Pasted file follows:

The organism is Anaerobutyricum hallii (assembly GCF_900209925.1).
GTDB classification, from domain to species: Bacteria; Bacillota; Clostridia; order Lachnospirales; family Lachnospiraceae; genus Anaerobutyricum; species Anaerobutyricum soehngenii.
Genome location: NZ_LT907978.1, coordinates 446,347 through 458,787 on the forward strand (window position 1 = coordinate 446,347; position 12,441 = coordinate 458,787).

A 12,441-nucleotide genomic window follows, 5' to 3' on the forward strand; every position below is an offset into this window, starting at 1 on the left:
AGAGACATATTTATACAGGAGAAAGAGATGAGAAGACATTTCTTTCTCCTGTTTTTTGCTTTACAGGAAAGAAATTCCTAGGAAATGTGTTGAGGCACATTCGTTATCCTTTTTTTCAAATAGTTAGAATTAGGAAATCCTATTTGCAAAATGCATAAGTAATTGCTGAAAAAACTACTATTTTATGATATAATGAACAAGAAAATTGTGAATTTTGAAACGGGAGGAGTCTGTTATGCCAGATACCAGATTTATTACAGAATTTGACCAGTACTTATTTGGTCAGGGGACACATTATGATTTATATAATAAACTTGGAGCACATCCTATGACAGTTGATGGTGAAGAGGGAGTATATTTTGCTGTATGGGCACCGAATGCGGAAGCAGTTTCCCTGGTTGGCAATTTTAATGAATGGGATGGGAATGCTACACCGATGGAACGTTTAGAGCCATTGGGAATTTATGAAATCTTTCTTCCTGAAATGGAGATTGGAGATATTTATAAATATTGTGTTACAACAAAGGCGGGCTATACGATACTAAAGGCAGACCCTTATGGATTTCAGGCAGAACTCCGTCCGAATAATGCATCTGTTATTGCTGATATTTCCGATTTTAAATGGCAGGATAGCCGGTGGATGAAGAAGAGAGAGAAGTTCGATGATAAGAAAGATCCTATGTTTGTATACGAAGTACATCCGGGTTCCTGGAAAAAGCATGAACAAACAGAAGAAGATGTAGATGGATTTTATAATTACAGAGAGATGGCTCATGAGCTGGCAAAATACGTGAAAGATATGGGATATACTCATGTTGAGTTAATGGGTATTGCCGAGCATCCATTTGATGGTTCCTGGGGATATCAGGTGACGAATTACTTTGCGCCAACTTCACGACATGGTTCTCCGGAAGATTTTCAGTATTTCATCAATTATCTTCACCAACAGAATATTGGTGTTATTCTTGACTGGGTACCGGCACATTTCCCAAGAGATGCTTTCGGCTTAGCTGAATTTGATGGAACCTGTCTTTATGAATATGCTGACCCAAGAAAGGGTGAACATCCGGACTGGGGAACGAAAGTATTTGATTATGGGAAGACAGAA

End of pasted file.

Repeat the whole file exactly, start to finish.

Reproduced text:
The organism is Anaerobutyricum hallii (assembly GCF_900209925.1).
GTDB classification, from domain to species: Bacteria; Bacillota; Clostridia; order Lachnospirales; family Lachnospiraceae; genus Anaerobutyricum; species Anaerobutyricum soehngenii.
Genome location: NZ_LT907978.1, coordinates 446,347 through 458,787 on the forward strand (window position 1 = coordinate 446,347; position 12,441 = coordinate 458,787).

A 12,441-nucleotide genomic window follows, 5' to 3' on the forward strand; every position below is an offset into this window, starting at 1 on the left:
AGAGACATATTTATACAGGAGAAAGAGATGAGAAGACATTTCTTTCTCCTGTTTTTTGCTTTACAGGAAAGAAATTCCTAGGAAATGTGTTGAGGCACATTCGTTATCCTTTTTTTCAAATAGTTAGAATTAGGAAATCCTATTTGCAAAATGCATAAGTAATTGCTGAAAAAACTACTATTTTATGATATAATGAACAAGAAAATTGTGAATTTTGAAACGGGAGGAGTCTGTTATGCCAGATACCAGATTTATTACAGAATTTGACCAGTACTTATTTGGTCAGGGGACACATTATGATTTATATAATAAACTTGGAGCACATCCTATGACAGTTGATGGTGAAGAGGGAGTATATTTTGCTGTATGGGCACCGAATGCGGAAGCAGTTTCCCTGGTTGGCAATTTTAATGAATGGGATGGGAATGCTACACCGATGGAACGTTTAGAGCCATTGGGAATTTATGAAATCTTTCTTCCTGAAATGGAGATTGGAGATATTTATAAATATTGTGTTACAACAAAGGCGGGCTATACGATACTAAAGGCAGACCCTTATGGATTTCAGGCAGAACTCCGTCCGAATAATGCATCTGTTATTGCTGATATTTCCGATTTTAAATGGCAGGATAGCCGGTGGATGAAGAAGAGAGAGAAGTTCGATGATAAGAAAGATCCTATGTTTGTATACGAAGTACATCCGGGTTCCTGGAAAAAGCATGAACAAACAGAAGAAGATGTAGATGGATTTTATAATTACAGAGAGATGGCTCATGAGCTGGCAAAATACGTGAAAGATATGGGATATACTCATGTTGAGTTAATGGGTATTGCCGAGCATCCATTTGATGGTTCCTGGGGATATCAGGTGACGAATTACTTTGCGCCAACTTCACGACATGGTTCTCCGGAAGATTTTCAGTATTTCATCAATTATCTTCACCAACAGAATATTGGTGTTATTCTTGACTGGGTACCGGCACATTTCCCAAGAGATGCTTTCGGCTTAGCTGAATTTGATGGAACCTGTCTTTATGAATATGCTGACCCAAGAAAGGGTGAACATCCGGACTGGGGAACGAAAGTATTTGATTATGGGAAGACAGAA